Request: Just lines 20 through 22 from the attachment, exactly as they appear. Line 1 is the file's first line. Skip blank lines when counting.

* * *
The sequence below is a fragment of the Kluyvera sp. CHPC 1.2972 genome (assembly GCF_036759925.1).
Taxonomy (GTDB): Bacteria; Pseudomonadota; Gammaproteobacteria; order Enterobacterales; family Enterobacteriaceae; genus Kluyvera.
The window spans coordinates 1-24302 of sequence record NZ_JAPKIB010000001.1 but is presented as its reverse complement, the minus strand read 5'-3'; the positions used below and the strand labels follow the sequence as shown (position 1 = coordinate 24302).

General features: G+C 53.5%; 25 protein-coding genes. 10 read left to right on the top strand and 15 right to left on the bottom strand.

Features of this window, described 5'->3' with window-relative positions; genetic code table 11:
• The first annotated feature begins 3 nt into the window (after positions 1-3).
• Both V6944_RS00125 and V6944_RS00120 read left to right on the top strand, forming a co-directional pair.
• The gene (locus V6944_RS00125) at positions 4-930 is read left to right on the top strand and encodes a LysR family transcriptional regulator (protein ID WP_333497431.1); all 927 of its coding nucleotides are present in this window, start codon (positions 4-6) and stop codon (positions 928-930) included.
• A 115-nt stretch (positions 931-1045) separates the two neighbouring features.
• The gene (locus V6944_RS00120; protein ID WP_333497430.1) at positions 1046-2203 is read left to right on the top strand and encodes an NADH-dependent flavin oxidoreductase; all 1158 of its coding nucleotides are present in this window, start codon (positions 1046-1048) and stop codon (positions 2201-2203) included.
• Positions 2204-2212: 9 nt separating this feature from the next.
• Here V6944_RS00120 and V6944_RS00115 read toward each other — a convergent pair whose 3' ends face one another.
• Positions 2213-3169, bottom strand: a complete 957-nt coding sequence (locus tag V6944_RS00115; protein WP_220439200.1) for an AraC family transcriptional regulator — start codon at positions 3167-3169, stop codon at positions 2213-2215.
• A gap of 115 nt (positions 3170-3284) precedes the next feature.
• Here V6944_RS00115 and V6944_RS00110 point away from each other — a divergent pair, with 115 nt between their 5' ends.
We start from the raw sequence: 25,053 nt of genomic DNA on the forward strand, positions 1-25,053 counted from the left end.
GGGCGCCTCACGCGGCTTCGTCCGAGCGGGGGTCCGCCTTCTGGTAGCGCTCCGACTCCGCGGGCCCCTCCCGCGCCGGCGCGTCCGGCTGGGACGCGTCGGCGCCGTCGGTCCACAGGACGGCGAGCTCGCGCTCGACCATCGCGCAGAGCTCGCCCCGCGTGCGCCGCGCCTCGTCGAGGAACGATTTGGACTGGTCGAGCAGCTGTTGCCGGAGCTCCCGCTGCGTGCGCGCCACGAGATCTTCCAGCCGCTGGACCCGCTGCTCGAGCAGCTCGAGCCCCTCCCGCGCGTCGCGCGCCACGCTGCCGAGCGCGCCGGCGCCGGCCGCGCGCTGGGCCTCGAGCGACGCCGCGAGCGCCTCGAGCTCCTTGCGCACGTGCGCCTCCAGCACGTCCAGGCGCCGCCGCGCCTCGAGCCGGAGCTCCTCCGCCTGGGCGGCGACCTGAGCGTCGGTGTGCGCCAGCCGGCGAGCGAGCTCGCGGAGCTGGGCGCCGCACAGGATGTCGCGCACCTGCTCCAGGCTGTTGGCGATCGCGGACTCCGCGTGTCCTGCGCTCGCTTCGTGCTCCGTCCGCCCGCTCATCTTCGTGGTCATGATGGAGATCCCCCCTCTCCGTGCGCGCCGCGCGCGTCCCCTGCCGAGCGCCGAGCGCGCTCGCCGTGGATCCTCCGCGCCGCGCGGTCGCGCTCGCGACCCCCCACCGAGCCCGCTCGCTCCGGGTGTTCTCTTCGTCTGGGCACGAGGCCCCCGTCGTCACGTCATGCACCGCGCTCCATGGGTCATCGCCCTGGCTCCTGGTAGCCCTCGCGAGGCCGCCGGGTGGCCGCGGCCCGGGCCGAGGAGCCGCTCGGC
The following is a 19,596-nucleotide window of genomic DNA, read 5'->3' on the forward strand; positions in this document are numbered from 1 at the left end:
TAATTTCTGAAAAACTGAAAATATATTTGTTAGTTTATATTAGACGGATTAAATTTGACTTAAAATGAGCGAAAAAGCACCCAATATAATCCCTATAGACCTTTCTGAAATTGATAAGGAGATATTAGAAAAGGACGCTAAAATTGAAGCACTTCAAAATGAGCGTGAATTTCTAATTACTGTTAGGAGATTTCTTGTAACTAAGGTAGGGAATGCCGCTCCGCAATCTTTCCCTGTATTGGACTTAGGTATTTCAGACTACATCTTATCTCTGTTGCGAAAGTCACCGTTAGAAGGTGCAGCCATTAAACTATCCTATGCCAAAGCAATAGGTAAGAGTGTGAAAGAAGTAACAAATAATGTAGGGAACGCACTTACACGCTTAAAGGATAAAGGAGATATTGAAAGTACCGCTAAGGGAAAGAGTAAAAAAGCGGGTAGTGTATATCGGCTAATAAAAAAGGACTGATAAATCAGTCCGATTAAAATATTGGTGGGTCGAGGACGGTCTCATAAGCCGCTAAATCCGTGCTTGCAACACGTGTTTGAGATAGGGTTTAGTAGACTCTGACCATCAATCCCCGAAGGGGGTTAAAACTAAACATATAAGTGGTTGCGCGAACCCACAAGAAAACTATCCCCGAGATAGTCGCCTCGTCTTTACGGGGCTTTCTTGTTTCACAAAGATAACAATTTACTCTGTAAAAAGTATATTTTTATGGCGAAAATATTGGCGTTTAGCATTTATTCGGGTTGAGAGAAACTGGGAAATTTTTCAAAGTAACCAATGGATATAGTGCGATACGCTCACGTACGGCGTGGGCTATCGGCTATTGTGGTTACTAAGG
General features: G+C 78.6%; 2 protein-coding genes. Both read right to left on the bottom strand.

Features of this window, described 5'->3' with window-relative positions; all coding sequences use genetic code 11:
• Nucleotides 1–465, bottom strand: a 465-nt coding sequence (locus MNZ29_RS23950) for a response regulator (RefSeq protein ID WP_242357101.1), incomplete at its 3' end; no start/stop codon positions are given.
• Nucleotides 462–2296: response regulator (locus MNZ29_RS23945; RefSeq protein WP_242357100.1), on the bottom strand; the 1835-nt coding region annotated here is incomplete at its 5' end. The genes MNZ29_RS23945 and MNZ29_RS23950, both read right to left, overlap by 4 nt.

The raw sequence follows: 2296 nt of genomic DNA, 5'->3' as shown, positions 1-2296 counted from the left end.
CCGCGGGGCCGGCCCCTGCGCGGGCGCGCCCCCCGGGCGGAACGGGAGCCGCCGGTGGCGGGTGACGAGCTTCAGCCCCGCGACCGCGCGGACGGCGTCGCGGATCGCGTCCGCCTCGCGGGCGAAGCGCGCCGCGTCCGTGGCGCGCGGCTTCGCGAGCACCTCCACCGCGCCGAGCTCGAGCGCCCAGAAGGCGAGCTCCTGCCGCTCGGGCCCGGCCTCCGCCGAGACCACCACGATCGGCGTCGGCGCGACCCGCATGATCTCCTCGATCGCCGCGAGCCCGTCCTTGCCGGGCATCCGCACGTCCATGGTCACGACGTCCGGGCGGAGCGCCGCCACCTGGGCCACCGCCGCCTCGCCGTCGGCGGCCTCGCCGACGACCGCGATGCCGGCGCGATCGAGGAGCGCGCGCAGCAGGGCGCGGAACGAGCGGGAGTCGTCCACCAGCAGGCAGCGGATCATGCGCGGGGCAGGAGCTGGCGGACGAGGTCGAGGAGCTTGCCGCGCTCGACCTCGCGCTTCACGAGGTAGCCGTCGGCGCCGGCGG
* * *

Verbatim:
General features: G+C 78.6%; 2 protein-coding genes. Both read right to left on the bottom strand.

Features of this window, described 5'->3' with window-relative positions; all coding sequences use genetic code 11:
• Nucleotides 1–465, bottom strand: a 465-nt coding sequence (locus MNZ29_RS23950) for a response regulator (RefSeq protein ID WP_242357101.1), incomplete at its 3' end; no start/stop codon positions are given.